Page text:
The other factor of not having promotion and relegation is that there is no real incentive to improve. There is no drop awaiting if a club is not at its very best. It lets complacency seep in. Before you know it, finishing bottom of the league isn’t so. After all, you can just release all of your players and re-sign six more and try again next year. It also limits how many juniors and players we have playing at the highest level of football in Australia. People will argue we don’t have enough teams and stadiums and the standard will be poor but the thing is we have enough teams and stadiums and our professional league is poor and it will stay that way if we keep sleepwalking into mediocrity.

I was over the moon to see Australia qualify for the World Cup and I am extremely excited to watch Australia perform at the World Cup. The Socceroo’s are always punching above their weight in big tournaments. I just want to make sure that we qualify for the next big tournament and one way we can do that is to punch above our weight domestically as well.

PHOTO: Nikku/Xinhua via Getty Images

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  1. dave

    July 7, 2022 at 4:35 pm

    Congratulations to Australia on earning a ticket to Qatar. Based on the data shared, AFC has interesting parity – must make for a lot of nervy qualifying games
    Does Australia need a strong domestic league to improve its world standing? USMNT features many players with meaningful European club roles. MLS is a path for some, but a global sport provides global development opportunities
    Is the dynamic (time zones, visa issues, etc.) in Australia such that high-potential national team players cannot challenge themselves in Europe?

    • Christopher Douglas

      July 9, 2022 at 2:02 am

      Hi Dave, thanks for your comment.

      The qualifying is undoubtedly a rollercoaster.

      In regards to the domestic league needs to be strong to guarantee domestic success depending on what you consider success. For Australia being number one or two in Asia internationally would be a success. For the USA battling with Mexico for number one is the bare minimum in CONCACAF qualifying. If you look within North America you can see the two strongest domestic leagues happen to be the two strongest national teams in the region.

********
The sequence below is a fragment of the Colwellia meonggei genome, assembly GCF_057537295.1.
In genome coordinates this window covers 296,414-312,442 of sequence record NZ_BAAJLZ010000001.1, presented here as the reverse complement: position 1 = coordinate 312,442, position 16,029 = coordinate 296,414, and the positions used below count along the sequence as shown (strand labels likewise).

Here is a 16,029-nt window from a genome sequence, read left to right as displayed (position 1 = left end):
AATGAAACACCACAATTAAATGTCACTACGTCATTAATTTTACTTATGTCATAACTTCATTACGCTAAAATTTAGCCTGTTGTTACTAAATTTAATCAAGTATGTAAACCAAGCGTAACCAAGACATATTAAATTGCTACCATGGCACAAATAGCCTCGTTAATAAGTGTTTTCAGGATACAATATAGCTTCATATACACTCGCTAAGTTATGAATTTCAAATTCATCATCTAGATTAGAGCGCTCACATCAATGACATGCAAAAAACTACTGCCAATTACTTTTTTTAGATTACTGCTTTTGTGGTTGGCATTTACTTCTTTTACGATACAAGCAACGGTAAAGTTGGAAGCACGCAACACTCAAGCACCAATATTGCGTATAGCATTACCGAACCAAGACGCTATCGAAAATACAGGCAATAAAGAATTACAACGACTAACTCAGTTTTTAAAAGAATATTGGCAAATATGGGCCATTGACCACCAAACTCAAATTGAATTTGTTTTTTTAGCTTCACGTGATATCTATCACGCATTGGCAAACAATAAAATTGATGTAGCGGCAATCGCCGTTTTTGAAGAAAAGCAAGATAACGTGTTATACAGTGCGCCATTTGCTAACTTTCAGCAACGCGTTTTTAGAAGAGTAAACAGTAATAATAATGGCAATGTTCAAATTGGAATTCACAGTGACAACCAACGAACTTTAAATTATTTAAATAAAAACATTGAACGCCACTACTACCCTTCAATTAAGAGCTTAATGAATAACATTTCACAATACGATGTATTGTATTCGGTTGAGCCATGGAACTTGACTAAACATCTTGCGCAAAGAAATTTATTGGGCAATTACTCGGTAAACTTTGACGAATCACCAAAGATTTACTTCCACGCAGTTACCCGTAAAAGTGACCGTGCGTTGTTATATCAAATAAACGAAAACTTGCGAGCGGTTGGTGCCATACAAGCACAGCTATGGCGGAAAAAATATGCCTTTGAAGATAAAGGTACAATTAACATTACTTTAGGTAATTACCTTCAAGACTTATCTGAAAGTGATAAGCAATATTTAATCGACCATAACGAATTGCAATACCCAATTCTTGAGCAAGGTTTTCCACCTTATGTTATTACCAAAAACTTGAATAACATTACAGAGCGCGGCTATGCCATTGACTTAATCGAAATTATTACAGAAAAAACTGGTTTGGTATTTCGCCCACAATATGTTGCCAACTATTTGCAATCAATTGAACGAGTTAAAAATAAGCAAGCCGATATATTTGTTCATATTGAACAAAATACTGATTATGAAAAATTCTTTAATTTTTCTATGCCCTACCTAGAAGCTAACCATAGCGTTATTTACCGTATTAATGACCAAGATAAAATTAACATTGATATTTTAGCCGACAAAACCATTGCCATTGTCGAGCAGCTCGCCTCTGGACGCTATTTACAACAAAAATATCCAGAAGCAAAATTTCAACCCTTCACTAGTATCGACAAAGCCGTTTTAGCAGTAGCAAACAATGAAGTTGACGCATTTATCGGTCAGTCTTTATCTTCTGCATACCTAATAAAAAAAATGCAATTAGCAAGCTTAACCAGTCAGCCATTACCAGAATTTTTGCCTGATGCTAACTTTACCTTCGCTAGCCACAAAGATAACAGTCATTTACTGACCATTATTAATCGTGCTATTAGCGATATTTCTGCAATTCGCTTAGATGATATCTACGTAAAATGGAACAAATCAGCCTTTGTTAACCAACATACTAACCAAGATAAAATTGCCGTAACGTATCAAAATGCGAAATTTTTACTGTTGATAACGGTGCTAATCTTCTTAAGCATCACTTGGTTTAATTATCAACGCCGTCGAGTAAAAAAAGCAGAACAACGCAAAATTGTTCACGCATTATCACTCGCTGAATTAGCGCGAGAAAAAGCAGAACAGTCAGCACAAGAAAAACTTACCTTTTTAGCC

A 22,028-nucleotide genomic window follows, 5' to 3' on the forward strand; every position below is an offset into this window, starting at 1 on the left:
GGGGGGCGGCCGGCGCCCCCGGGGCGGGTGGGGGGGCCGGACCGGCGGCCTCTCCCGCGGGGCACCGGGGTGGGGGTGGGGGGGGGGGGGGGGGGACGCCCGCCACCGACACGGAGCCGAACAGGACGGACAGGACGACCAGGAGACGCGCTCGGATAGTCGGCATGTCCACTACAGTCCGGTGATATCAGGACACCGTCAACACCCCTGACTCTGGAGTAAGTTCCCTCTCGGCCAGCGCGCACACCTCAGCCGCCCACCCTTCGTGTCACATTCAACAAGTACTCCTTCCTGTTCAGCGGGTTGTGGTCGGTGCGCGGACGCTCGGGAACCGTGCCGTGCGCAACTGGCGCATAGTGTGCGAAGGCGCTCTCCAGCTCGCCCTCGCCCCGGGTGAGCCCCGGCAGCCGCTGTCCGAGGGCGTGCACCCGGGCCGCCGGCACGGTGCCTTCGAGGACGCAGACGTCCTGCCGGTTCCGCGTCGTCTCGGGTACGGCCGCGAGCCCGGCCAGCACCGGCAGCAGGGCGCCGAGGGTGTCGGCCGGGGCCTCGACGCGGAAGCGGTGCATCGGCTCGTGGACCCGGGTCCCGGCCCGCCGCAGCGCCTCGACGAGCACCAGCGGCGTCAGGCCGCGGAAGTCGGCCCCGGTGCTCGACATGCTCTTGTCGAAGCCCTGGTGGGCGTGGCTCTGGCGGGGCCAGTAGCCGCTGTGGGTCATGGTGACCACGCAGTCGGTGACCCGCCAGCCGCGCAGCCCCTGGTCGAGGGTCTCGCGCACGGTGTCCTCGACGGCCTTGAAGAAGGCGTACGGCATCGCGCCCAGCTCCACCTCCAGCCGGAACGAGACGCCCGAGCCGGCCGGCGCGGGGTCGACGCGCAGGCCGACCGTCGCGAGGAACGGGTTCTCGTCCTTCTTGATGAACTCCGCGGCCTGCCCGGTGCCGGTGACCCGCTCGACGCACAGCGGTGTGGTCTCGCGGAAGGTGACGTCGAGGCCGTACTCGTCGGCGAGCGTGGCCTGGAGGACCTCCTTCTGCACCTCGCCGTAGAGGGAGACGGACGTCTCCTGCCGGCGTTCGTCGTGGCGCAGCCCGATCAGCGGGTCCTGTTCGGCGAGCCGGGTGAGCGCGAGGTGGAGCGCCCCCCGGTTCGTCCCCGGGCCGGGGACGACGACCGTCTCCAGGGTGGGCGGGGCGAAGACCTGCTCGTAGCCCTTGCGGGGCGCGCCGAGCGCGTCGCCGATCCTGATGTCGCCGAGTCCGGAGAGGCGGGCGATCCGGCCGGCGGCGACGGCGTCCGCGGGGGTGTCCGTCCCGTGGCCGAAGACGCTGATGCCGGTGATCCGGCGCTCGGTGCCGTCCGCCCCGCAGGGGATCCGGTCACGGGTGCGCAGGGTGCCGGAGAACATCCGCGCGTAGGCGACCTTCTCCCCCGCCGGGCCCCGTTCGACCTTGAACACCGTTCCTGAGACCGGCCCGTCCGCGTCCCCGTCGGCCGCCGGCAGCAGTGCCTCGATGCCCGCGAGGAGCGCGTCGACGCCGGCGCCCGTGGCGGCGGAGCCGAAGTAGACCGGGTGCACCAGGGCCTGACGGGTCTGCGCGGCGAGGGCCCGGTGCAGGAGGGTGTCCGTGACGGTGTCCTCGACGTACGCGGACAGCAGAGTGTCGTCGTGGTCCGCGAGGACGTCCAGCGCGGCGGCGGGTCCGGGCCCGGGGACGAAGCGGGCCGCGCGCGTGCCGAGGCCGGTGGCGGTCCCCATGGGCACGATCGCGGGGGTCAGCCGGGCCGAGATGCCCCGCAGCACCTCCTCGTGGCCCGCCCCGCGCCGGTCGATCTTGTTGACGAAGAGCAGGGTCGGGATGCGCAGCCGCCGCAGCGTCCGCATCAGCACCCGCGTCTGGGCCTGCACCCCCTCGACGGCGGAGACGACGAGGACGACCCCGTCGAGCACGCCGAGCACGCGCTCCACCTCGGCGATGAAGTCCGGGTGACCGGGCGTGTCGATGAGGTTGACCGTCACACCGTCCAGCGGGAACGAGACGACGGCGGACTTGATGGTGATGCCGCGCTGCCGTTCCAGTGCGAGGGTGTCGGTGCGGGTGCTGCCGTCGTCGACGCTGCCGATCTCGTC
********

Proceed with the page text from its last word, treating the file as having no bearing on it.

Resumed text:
I think while there are lots of Americans playing at big clubs in Europe that’s not the case for Australia because there aren’t many players, if any, which could start for any major European side.

      Australian football needs to be funded and expanded at a grassroots level which can take decades. What we can do now though is raise the standard of our top-flight division so that players don’t necessarily have to go to Europe or to get them to high-level European standards of football.

  2. Yespage

    July 7, 2022 at 12:35 pm

    The lack of Pro/Rel definitely impacts the bottom of the table incentive. However, for emerging leagues, I think the use of Pro/Rel would definitely impact investment in teams to begin with. Who’d want to put millions into a team that wouldn’t even play on the TV because they fell to the second tier?

    Promotion/Relegation works in Europe because the sport developed into that system organically. It isn’t as if in 1888 they decided to create 300 teams from scratch into a massive up-down league system.

    • Christopher Douglas

      July 13, 2022 at 10:47 pm

      Hi! Thanks for your comment.

      In regards to who would want to invest when their team wont be on TV – who says the games wouldn’t be on TV? We have lots of semi professional sport played on free to air TV here. From Rugby Union to cricket.

      Also no one is asking for a 8 tier football system with 300 teams and no one would introduce anywhere close to that number in one go. The only request is MORE players getting exposure to professional football.